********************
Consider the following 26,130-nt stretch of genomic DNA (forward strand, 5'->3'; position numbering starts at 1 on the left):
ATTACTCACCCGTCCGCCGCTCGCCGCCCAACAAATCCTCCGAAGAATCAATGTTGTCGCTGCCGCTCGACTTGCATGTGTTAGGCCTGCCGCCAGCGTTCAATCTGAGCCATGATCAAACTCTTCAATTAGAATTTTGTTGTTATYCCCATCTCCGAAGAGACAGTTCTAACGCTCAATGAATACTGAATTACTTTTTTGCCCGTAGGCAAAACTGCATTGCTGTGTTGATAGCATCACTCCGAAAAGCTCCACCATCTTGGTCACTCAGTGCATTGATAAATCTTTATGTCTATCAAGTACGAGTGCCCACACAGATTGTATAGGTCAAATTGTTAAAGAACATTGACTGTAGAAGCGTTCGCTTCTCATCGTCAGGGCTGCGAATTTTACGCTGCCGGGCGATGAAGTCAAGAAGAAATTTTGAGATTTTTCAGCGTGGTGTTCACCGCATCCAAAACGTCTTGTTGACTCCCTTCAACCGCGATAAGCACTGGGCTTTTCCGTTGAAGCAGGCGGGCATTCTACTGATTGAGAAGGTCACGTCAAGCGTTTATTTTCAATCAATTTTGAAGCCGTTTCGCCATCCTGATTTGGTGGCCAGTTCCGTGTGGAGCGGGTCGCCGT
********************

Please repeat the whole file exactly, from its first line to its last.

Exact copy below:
Consider the following 26,130-nt stretch of genomic DNA (forward strand, 5'->3'; position numbering starts at 1 on the left):
ATTACTCACCCGTCCGCCGCTCGCCGCCCAACAAATCCTCCGAAGAATCAATGTTGTCGCTGCCGCTCGACTTGCATGTGTTAGGCCTGCCGCCAGCGTTCAATCTGAGCCATGATCAAACTCTTCAATTAGAATTTTGTTGTTATYCCCATCTCCGAAGAGACAGTTCTAACGCTCAATGAATACTGAATTACTTTTTTGCCCGTAGGCAAAACTGCATTGCTGTGTTGATAGCATCACTCCGAAAAGCTCCACCATCTTGGTCACTCAGTGCATTGATAAATCTTTATGTCTATCAAGTACGAGTGCCCACACAGATTGTATAGGTCAAATTGTTAAAGAACATTGACTGTAGAAGCGTTCGCTTCTCATCGTCAGGGCTGCGAATTTTACGCTGCCGGGCGATGAAGTCAAGAAGAAATTTTGAGATTTTTCAGCGTGGTGTTCACCGCATCCAAAACGTCTTGTTGACTCCCTTCAACCGCGATAAGCACTGGGCTTTTCCGTTGAAGCAGGCGGGCATTCTACTGATTGAGAAGGTCACGTCAAGCGTTTATTTTCAATCAATTTTGAAGCCGTTTCGCCATCCTGATTTGGTGGCCAGTTCCGTGTGGAGCGGGTCGCCGT